Diane Warren Knows She’s a ‘Pain in the Ass’—and Isn’t Sorry

Photo Illustration by Luis G. Rendon/The Daily Beast/Getty
Photo Illustration by Luis G. Rendon/The Daily Beast/Getty
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“How about that Diane is nuts? Can we start with that?”

The first voice you hear in the new documentary Diane Warren: Relentless is unmistakable. Before her face even appears, you know it’s Cher. It’s quite the unfiltered start to a documentary, especially one about the prolific songwriter Diane Warren, who this past weekend competed for her 15th Oscar nomination.

“Nuts. Cheap. Unrelenting. Optimistic. Sweet. Just crazy, oh my God,” Cher continues, smiling as she describes the woman who wrote one of her biggest hits, “If I Could Turn Back Time,” and who has since—despite this string of adjectives—become one of her great friends. “But she writes great songs.”

That push-pull is a throughline of Relentless, as the film introduces us to the marquee collaborators behind some of Warren’s greatest successes—all with, let’s say, unique terms of endearment for their colleague. “It is like guerrilla warfare with her sometimes,” producer and composer David Foster says, all the while marveling over her genius and productivity. “She’s a motherfucker,” the legendary Quincy Jones says, his eyes twinkling as he grins into the camera. “My kind of girl.”

None of this is news to Warren. “I’m a pain in the ass,” she states in the documentary. “I’ll admit it.”

Diane Warren points in a studio in a still from “Diane Warren: Relentless.”

Diane Warren.


Diane Warren: Relentless premiered Tuesday at the SXSW Film and TV Festival—uncanny timing after a momentous weekend. Two days before, Warren broke her own record as the most nominated woman in Academy Awards history to never win in a competitive category. (In 2022, she became the first songwriter to receive an honorary Oscar at the Governor Awards.)

While that losing track record has become, as she says, “kind of a joke,” when we connected over Zoom last week before the double whammy of the Oscars and her film’s SXSW premiere, she reiterated her reverence for the honor—even if her nominated song, “The Fire Inside” from Flamin’ Hot, was not predicted to win. “You never know, and the same thing as always could happen again, but I’m just happy to be there,” she told The Daily Beast’s Obsessed. “It’s very rarefied air to be an Academy Award nominee.”

She laughed off the insults, which one surmises are also compliments, that kick off Relentless. It’s meant to be “endearing,” said director Bess Kargman, who was also on Zoom. “Cher, for a second, was having trouble finding words to describe [Diane]. ‘She’s just…’” At this point Warren interjects: “An asshole?”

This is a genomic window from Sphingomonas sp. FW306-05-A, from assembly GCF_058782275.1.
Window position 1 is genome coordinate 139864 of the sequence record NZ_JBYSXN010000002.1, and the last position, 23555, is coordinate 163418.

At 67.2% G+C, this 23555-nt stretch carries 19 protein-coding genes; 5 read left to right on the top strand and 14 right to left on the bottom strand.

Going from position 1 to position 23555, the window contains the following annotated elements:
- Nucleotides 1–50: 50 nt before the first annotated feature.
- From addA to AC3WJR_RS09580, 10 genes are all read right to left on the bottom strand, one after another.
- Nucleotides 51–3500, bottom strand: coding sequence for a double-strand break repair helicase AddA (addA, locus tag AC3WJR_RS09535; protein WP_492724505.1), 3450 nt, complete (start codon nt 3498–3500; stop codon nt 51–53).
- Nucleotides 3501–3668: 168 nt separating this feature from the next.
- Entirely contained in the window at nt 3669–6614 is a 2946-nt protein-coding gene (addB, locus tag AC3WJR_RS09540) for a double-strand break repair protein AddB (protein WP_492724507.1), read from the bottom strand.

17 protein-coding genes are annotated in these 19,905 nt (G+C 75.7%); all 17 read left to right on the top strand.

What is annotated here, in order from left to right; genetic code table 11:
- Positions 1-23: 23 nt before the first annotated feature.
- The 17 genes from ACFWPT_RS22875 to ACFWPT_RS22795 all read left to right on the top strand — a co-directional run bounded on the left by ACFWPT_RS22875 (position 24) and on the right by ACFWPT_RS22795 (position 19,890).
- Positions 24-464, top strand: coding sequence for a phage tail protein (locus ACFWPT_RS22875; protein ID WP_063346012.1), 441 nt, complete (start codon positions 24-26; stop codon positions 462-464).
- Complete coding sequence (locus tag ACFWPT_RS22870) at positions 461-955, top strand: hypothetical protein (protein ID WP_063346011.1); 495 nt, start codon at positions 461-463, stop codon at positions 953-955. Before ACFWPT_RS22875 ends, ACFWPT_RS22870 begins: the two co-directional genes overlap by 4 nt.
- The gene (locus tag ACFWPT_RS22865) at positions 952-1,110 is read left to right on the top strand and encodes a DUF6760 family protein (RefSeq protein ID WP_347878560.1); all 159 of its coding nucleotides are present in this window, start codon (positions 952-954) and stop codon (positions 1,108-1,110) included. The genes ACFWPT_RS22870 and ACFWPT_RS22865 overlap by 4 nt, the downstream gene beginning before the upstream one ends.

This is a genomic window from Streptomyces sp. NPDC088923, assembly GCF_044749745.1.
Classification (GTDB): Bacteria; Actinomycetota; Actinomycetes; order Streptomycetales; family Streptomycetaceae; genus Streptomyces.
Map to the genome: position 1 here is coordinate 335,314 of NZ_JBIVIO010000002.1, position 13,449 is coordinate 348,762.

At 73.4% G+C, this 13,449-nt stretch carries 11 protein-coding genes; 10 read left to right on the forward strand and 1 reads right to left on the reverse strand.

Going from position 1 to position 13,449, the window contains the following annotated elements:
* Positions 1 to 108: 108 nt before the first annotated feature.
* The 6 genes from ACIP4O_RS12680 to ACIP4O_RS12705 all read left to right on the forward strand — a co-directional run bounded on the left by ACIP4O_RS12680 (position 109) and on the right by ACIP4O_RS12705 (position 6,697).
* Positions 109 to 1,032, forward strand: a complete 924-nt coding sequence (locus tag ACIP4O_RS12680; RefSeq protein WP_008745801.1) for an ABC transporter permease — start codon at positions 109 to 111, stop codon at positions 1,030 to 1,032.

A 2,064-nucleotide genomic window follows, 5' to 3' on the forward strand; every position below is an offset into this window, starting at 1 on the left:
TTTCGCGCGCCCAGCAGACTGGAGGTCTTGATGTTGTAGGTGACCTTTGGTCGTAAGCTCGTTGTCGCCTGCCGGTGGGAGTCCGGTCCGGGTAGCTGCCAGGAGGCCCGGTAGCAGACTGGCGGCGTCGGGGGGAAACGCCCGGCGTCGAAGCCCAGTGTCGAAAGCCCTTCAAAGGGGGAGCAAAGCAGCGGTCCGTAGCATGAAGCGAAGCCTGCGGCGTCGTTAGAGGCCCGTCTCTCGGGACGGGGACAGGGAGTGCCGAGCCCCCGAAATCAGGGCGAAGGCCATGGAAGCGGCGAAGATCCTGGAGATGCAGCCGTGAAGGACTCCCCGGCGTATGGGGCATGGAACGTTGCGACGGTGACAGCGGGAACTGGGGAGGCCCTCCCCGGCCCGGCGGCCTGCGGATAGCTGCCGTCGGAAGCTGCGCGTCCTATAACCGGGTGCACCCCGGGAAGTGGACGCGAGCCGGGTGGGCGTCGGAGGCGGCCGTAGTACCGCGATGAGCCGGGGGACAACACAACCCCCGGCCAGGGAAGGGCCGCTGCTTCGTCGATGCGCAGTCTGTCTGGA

Kargman laughed, adding, “Diane is so many things that you stumble for a second because there’s a lot of different words to describe her.” Once again, Warren had to interrupt: “And most of them aren’t nice. ‘Pain in the ass.’ ‘Nightmare.’ No, I’m not a nightmare. I’m a bitch.”

“No,” Kargman insisted. “You’re both relentless and unrelenting at the same time. Relentless in a positive way.”

Diane nods: “Yeah, that’s how I got here.” She often shows off the bracelet she made. It reads “Relentless as Fuck.”

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To date, Warren has written songs for more than 450 recording artists—almost all of them with her as the sole writing credit—and her catalog is valued at over half a billion dollars. “If I Could Turn Back Time,” “Unbreak My Heart,” “Because You Loved Me,” “How Do I Live,” “I Don’t Wanna Miss a Thing”—those are all Warren. It wouldn’t be hyperbole to say she’s written songs for every major artist of the past four decades, from Whitney Houston to Mariah Carey, Britney Spears to Lady Gaga, and Aretha Franklin to Beyoncé. Her music has been featured in over 150 movies; you’ve already heard about that Oscar nominations record.

Relentless is an homage to what Kargman referred to as Warren’s “babies,” which are her songs. But it’s also a rare, surprisingly intimate dive into her past. As self-deprecating and sometimes flippant as Warren can be, those are darts fired from windows in a fortress she’s built around herself. Kargman chronicles how difficult it can be to break down those walls in the film, but, when she does, Warren speaks candidly and emotionally about her difficult upbringing, the tenacity it took to break into the industry as a woman with no connections, being diagnosed with Asperger’s Syndrome, a sexual assault she experienced as a young girl, and the disappointment she continues to feel for not having won a competitive Oscar.

(That might add valuable context to the Puck scene report from Sunday’s ceremony that alleges Warren threw a “mini-tantrum” when presenter Ariana Grande didn’t read the names and credits, including hers, of the original song nominees. According to Puck, “Warren was so pissed about not being mentioned there, she leapt from her seat and started running around the orchestra level looking for board of governors members to complain to.” We’ve reached to see if Warren had anything to say about the report.)

Kargman had to convince Warren that the film needed to be about her life in addition to her work. “No one wants to watch a purely music-focused film about a human being who is as fascinating as Diane,” she said.